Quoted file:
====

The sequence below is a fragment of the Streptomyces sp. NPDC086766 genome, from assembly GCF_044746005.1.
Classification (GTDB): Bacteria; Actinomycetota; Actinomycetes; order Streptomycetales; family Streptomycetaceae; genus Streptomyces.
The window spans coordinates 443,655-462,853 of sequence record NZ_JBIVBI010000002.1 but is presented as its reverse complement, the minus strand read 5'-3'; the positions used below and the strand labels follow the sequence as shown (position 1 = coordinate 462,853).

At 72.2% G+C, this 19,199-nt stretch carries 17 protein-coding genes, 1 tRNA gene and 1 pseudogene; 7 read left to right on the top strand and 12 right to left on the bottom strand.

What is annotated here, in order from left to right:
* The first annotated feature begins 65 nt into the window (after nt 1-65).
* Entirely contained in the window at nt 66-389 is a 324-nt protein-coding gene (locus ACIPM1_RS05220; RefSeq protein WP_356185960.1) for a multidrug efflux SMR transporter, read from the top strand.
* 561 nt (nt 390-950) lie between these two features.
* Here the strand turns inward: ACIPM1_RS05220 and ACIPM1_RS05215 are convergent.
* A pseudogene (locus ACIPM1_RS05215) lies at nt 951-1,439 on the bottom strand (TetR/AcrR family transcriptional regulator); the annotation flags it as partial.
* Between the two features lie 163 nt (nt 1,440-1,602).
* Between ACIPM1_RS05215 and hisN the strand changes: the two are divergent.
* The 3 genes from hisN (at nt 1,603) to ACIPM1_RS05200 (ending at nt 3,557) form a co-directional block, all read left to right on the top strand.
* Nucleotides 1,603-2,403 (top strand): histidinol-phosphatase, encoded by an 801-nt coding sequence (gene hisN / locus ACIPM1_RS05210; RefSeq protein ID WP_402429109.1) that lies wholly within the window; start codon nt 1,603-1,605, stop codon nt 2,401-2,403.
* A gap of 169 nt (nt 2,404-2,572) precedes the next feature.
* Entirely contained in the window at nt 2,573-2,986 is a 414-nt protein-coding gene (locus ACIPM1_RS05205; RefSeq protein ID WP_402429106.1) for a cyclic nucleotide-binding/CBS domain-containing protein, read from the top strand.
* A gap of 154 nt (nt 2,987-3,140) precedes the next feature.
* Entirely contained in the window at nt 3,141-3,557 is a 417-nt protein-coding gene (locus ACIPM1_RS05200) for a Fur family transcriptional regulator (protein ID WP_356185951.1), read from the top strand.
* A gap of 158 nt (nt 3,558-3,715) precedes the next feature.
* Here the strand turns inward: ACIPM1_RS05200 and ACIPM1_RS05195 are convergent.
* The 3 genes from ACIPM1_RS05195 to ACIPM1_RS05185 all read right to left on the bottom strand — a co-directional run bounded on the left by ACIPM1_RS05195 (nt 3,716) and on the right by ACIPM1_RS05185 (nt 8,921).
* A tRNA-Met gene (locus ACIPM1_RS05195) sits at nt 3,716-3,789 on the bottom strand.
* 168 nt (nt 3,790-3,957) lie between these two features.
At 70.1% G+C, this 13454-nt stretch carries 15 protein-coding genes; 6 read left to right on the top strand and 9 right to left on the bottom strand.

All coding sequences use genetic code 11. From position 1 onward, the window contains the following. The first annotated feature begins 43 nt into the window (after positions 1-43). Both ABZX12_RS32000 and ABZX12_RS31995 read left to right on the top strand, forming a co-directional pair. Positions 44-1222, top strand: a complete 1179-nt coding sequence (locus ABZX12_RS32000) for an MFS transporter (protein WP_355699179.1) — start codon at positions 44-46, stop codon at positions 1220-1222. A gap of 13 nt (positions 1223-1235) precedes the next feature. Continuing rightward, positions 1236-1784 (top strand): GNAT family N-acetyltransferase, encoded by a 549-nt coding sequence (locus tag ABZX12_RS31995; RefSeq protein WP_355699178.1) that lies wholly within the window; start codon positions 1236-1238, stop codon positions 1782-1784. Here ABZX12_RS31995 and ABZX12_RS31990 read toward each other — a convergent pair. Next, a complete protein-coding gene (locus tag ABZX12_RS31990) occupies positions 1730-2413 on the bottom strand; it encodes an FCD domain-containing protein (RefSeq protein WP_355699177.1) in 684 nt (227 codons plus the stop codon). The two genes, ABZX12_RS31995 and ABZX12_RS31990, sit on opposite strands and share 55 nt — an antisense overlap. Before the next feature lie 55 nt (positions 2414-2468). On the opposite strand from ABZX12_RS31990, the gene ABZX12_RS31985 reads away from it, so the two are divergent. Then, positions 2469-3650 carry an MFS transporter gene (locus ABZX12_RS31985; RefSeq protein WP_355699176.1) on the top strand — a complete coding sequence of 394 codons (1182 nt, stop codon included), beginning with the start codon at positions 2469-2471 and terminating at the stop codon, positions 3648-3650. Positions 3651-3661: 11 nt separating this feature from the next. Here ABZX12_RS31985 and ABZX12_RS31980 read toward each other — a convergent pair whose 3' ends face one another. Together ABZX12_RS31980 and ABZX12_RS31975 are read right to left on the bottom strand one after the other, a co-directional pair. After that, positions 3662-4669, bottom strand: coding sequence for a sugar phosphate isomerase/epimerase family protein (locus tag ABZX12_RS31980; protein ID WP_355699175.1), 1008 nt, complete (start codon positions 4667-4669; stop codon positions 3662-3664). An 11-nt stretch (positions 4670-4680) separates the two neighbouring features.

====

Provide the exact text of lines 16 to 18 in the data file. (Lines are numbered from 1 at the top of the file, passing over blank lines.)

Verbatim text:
* Entirely contained in the window at nt 2,573-2,986 is a 414-nt protein-coding gene (locus ACIPM1_RS05205; RefSeq protein ID WP_402429106.1) for a cyclic nucleotide-binding/CBS domain-containing protein, read from the top strand.
* A gap of 154 nt (nt 2,987-3,140) precedes the next feature.
* Entirely contained in the window at nt 3,141-3,557 is a 417-nt protein-coding gene (locus ACIPM1_RS05200) for a Fur family transcriptional regulator (protein ID WP_356185951.1), read from the top strand.